Next, the cover second layer is formed to a Shore D hardness of up to 45, preferably less than 45, and more preferably up to 40. If the cover second layer is harder than the limit, there arises the disadvantage that no soft feel is obtainable. For the second layer, the lower limit of Shore D hardness is preferably at least 10, more preferably at least 20, and most preferably at least 25.

From the standpoint of ensuring resilience, the cover second layer is preferably formed of a polyester resin, polyurethane resin, thermoplastic polyamide elastomer or a mixture thereof. An ionomer resin may be admixed therewith if desired.

The cover second layer preferably has a thickness of at least 0.5 mm, more preferably at least 0.8 mm and most preferably at least 1.0 mm and up to 4.0 mm, more preferably up to 3.0 mm, and most preferably up to 2.5 mm.

The cover third layer is formed such that the difference in hardness between the third and second layers is at least 5 Shore D hardness units, especially at least 7 Shore D hardness units. Preferably, the third layer is made harder than the second layer. The upper limit of the hardness difference is preferably up to 30 Shore D hardness units, especially up to 20 Shore D hardness units. The hardness difference between the third and second layers is effective for improving resilience.

Preferably the cover third layer has a Shore D hardness of at least 25, more preferably at least 30, and most preferably at least 40 and up to 50, more preferably up to 48.

Like the cover second layer, the cover third layer is preferably formed of a polyester resin, polyurethane resin, thermoplastic polyamide elastomer or a mixture thereof. An ionomer resin may be admixed therewith if desired.

The cover third layer preferably has a thickness of at least 0.5 mm, more preferably at least 0.8 mm and most preferably at least 1.0 mm and up to 4.0 mm, more preferably up to 3.0 mm, and most preferably up to 2.5 mm.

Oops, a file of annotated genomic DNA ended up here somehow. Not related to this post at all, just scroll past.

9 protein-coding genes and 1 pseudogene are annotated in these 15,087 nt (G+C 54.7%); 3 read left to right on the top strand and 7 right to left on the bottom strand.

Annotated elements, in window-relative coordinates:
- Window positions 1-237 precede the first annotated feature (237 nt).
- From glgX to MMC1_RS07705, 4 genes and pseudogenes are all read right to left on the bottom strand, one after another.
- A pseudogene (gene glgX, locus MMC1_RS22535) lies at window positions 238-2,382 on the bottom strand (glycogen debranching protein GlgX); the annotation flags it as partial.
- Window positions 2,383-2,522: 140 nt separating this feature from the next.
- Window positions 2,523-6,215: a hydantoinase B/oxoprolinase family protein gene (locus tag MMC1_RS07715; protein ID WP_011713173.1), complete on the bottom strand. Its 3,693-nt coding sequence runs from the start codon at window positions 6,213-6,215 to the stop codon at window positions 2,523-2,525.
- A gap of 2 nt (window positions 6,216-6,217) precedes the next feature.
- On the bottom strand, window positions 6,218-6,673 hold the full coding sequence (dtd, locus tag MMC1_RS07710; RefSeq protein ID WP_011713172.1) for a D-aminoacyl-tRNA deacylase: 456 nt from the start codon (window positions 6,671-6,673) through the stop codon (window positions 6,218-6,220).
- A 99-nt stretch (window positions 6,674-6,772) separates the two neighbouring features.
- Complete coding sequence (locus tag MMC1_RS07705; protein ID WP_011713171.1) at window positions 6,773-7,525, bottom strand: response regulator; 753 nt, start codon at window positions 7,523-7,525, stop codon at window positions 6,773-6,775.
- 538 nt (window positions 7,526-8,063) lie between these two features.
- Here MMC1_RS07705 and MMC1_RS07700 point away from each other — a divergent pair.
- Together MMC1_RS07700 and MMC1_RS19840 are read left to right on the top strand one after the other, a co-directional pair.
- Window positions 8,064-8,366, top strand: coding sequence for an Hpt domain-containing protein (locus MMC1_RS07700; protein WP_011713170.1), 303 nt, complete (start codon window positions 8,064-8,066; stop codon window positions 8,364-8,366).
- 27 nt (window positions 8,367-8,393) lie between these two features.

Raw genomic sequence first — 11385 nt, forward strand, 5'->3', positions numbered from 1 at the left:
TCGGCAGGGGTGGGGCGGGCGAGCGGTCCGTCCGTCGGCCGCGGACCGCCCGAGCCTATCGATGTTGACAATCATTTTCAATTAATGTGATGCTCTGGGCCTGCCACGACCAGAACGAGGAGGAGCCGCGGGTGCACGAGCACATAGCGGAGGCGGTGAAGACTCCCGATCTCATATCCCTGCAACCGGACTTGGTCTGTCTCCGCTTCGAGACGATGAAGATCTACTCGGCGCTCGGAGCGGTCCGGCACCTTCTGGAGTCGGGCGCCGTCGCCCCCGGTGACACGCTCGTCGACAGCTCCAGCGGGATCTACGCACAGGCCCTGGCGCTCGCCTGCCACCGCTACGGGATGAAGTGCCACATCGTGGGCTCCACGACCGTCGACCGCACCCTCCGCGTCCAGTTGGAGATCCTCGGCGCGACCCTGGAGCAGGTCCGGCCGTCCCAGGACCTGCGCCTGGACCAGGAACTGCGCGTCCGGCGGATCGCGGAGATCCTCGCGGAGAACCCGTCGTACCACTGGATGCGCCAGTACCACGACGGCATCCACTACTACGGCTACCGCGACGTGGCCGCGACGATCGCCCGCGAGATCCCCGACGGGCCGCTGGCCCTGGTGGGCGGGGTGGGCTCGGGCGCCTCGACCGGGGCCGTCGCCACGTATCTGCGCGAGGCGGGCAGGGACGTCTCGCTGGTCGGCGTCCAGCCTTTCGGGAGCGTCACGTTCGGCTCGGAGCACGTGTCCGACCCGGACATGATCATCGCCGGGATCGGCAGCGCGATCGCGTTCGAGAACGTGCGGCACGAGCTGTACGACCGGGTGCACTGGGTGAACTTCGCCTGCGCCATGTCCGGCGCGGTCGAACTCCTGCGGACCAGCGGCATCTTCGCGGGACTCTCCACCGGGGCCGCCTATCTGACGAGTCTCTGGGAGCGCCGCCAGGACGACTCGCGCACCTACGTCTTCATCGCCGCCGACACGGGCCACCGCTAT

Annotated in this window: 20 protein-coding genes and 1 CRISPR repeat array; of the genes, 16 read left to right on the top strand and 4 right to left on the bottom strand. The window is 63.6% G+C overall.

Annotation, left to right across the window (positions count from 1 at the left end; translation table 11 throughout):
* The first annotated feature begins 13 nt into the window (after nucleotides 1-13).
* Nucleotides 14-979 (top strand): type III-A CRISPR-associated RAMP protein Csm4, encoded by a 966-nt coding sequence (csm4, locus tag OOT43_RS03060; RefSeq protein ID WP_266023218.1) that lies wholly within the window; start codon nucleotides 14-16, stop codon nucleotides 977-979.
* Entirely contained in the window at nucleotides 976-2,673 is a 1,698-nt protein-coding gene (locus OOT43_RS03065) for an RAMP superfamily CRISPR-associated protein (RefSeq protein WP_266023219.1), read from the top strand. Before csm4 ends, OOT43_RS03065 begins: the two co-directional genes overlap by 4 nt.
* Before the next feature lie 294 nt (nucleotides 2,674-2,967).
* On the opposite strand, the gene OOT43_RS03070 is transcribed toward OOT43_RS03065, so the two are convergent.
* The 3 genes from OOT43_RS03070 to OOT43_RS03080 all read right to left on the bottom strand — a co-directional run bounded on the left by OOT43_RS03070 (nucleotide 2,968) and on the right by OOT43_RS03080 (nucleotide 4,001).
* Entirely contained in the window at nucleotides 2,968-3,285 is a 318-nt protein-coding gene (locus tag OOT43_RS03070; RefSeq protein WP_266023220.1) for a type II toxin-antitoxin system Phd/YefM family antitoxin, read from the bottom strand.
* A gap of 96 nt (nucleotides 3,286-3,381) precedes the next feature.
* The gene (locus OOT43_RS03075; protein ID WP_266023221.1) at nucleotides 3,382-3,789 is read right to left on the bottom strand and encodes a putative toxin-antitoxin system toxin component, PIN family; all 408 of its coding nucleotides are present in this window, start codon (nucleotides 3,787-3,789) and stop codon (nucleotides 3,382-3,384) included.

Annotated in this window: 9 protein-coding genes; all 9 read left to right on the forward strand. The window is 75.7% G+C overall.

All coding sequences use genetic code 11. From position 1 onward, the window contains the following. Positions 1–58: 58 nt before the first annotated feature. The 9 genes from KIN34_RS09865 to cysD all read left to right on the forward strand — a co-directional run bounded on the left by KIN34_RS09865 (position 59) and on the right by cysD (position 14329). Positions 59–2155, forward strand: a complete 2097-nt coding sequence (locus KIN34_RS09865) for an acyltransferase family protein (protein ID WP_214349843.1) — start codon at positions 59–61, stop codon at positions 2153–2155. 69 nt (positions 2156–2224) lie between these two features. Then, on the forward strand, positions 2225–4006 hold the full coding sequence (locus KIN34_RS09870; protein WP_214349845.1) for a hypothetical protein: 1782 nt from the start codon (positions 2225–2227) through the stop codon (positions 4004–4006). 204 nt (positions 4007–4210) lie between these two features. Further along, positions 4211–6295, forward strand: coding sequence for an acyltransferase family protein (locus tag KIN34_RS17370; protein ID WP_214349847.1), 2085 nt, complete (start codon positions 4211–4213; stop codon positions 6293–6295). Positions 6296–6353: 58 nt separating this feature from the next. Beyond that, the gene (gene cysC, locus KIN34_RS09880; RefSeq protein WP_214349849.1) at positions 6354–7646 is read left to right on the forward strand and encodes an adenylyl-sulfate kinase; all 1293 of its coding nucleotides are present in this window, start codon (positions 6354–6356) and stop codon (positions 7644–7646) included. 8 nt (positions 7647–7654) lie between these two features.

The cover fourth layer should be made harder than the cover third layer. If the fourth layer is softer than the third layer, the object of the invention is not attainable. Preferably, the cover fourth layer has a Shore D hardness of at least 55, more preferably at least 60, and up to 70, more preferably up to 65.

The material of which the cover fourth layer is formed is not critical although it is preferably formed of ionomer resins.

The cover fourth layer preferably has a thickness of at least 0.5 mm, more preferably at least 1.0 mm and up to 3.0 mm, more preferably up to 2.5 mm.

Understandably, the first to fourth layers of the cover are preferably formed of thermoplastic resins as previously described while it is optional to blend inorganic fillers therein for the purpose of specific gravity adjustment and add other suitable additives thereto.

Like conventional golf balls, the golf ball of the invention may be formed with 300 to 600 dimples in a well-known arrangement.

Understandably, the diameter and weight of the golf ball of the invention comply with the Rules of Golf. The ball may be formed to a diameter of not less than 42.67 mm, and especially from 42.67 mm to 42.75 mm and a weight of not greater than 45.93 g, and especially from 45.90 g to 45.10 g.

The golf ball of the invention offers a satisfactory flight distance performance regardless of whether the head speed is high or low and especially, achieves a flight distance improvement and a pleasant feel even when hit at low head speeds.

EXAMPLE

Examples and Comparative Examples are given below for illustrating the invention although the invention is not limited to the Examples.